Arachne is a figure in Greek mythology known for her challenge against the goddess Athena.
According to the myth, she was the first spider of the world who was originally a young daughter of a shepherd known for his beautiful wools. Arachne was very talented in weaving and studied with Athena, the goddess that is known to teach her people about handcrafts when she has time.
One day one of the nymphs asked Arachne if it was Athena who gave her the gift of weaving but Arachne was too proud and states that she did not need guidance about weaving from anyone including Athena. She then challenged the goddess to compete with her in weaving. However, this was not the exact moment Arachne’s hubris sealed her fate. Athena, one of the most rational goddesses among the old Greek gods, came to Arachne’s door in disguise showing herself as an old woman. Athena warned the young mortal to be wise and to not to offend gods and told her all human work had to be improved, since all of those work were imperfect and could not match gods’ works. In spite of all the warnings, Arachne insulted the old woman and told her she did not need her or Athena’s advice on anything. Athena revealed herself and accepted the challenge. She made the goddess Envy the judge to give Arachne a fair chance.
While Athena depicted Acropolis in her work depicting mortals acting ignorant and foolish (with one part of the work being about young women turning into animals because of their disrespect and foolishness) Arachne weaved her work in a way that is very insulting for gods. She pictured Zeus cheating on his wife, Dionysius as a drunk and Apollo as a poor shepherd. Both works were so beautiful that Envy couldn’t decide which one was better. According to some accounts, even Athena admitted that Arachne’s work was perfect.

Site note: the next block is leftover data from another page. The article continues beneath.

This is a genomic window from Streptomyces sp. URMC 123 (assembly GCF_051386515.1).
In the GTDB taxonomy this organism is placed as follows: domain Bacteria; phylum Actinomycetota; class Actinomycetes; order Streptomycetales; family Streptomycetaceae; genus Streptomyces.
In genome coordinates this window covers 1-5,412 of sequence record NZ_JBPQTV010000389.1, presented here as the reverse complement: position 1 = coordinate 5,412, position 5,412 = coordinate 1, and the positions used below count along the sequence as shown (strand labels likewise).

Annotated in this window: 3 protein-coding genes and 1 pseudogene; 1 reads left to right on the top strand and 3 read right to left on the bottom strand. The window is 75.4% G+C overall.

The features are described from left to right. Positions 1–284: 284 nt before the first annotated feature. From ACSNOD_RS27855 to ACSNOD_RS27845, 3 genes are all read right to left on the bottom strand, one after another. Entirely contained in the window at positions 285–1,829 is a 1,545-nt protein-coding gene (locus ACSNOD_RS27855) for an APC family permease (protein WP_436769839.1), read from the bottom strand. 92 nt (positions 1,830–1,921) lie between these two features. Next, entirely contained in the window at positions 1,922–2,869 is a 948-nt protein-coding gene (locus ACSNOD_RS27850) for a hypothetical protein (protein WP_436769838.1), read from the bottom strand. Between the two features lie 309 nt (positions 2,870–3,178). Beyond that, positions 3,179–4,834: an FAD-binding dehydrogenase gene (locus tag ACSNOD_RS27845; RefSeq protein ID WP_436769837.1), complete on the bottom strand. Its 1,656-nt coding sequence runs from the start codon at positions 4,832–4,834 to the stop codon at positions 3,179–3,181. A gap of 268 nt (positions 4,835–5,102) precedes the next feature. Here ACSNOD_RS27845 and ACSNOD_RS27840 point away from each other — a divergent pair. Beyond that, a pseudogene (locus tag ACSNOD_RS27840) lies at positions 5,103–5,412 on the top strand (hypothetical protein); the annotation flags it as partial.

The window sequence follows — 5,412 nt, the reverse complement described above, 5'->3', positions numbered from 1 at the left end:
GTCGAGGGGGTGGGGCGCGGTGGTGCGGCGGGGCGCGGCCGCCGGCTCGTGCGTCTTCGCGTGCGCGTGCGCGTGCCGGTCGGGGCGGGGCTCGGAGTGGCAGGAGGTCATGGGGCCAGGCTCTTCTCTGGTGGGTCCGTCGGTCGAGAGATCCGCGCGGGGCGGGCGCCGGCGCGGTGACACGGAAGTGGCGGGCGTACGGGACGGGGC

Athena was angry with Arachne’s insulting work and she hit her. (In some versions of the myth she touches Arachne’s head to make her feel guilt and shame and that is why Arachne kills herself while some versions tell that Athena’s magic to alter Arachne’s mind did work only partially and while Athena meant to make her learn about respecting and fearing gods as well as making her feel guilty. Her magic only did the latter resulting in Arachne’s suicide). After that Arachne became very upset and hanged herself. Athena was sad that things have come so far to cause Arachne’s death. That is why she decided to let her live but not in human form. Athena cast a spell on Arachne’s body and turned her into a spider.
In another version of the myth, events happen all the same and Athena accepts Arachne’s challenge. Although Arachne weaves extremely beautiful, her work is not close to Athena’s and so the goddess wins the competition. However, after seeing how incredibly passionate Arachne is about weaving Athena turns her into a spider and says she and her descendants will be hanging and weaving throughout their lives.
2 thoughts on “Arachne, the First Spider”
Who is the author, publisher/sponsor, and version number? I need it for MLA citations in my paper.
Hi Maya, for your paper, you can cite “Old Greek Stories” by James Baldwin (1895) and Harper’s Dictionary of Classical Antiquities by Harry Thurston Peck (1898). These are original publication years.
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